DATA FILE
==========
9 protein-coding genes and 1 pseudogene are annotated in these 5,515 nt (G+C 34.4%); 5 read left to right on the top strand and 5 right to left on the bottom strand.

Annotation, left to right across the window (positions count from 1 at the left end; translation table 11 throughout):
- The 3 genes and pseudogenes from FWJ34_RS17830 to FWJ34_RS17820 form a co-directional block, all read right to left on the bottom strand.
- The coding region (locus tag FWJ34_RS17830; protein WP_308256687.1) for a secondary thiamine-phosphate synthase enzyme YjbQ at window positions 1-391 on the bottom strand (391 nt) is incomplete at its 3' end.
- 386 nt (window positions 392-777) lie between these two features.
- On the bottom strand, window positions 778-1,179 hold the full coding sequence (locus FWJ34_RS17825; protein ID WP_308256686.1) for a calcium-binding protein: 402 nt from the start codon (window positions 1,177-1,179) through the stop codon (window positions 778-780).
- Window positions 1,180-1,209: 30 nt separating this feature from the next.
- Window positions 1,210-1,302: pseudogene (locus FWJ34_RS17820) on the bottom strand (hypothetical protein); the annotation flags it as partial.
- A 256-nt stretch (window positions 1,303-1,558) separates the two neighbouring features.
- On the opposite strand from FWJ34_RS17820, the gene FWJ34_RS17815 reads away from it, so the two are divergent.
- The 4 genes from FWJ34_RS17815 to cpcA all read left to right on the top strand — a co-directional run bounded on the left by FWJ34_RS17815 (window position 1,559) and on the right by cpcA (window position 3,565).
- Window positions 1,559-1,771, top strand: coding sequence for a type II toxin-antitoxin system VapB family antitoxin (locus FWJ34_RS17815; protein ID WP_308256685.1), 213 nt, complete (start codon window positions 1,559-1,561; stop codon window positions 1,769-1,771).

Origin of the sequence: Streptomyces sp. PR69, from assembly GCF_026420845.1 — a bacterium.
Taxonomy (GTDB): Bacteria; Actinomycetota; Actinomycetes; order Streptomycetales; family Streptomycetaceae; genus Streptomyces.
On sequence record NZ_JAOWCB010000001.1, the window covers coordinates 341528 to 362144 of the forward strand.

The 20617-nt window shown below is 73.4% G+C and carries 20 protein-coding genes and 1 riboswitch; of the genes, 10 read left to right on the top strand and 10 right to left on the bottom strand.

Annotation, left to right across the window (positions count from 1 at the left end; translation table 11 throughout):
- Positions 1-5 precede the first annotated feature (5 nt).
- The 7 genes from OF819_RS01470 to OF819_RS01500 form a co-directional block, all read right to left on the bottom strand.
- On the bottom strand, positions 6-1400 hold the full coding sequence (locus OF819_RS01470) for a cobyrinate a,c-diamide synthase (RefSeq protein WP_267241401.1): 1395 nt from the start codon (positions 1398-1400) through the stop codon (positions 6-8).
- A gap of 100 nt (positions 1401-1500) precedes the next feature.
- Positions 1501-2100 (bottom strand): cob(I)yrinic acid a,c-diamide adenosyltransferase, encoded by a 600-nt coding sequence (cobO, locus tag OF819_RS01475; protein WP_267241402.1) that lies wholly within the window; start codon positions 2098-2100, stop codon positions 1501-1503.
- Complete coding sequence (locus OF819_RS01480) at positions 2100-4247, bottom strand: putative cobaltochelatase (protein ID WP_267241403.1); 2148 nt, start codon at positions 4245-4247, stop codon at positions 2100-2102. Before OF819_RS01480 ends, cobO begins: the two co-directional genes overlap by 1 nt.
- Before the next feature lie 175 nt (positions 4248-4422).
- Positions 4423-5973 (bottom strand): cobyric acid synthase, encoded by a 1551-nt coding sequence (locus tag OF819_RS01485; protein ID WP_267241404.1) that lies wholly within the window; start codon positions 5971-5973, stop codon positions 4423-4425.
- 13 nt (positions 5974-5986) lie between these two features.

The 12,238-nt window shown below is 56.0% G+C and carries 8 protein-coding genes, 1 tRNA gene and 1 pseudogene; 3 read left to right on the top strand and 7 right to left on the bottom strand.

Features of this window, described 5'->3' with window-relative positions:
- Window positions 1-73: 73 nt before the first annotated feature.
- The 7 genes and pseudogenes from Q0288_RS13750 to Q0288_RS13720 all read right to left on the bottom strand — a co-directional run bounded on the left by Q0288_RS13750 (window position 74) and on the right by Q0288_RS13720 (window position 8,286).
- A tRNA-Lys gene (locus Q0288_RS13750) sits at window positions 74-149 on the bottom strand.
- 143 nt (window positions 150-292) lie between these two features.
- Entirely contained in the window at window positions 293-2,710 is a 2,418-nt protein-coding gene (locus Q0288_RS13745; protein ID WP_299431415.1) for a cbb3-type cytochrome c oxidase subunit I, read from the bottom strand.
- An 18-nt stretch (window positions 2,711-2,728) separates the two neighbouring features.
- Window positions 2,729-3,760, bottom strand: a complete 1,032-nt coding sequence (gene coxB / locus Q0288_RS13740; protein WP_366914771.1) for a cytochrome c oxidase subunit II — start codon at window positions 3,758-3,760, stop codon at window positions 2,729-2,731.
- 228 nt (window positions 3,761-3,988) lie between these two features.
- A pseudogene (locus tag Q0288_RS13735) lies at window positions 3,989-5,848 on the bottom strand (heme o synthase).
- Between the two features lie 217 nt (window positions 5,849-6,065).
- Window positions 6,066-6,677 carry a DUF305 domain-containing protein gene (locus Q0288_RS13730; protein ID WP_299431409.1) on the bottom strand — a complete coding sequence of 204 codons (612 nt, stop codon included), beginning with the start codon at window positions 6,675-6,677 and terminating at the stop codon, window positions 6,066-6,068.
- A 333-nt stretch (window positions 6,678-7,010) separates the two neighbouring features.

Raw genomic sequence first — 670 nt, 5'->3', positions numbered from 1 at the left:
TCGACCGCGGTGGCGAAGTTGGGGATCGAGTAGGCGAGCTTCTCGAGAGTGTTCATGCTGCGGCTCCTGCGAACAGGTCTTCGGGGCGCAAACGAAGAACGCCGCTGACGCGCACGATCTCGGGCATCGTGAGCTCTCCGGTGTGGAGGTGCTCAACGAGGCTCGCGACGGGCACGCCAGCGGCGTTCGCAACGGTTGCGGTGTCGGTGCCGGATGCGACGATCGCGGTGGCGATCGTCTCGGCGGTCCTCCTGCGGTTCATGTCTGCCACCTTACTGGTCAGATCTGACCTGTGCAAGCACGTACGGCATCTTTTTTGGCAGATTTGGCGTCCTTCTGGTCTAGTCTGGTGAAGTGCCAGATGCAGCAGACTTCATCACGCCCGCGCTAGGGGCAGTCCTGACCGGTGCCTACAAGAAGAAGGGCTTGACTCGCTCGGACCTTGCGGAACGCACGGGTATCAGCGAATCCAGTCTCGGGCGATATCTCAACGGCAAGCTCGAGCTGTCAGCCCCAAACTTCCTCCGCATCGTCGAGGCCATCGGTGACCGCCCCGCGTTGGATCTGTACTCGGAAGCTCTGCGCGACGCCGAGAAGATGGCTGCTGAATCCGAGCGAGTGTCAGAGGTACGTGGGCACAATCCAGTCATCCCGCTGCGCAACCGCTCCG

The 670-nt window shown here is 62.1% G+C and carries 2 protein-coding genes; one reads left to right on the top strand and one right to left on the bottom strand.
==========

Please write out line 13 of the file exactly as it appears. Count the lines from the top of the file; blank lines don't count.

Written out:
Origin of the sequence: Streptomyces sp. PR69, from assembly GCF_026420845.1 — a bacterium.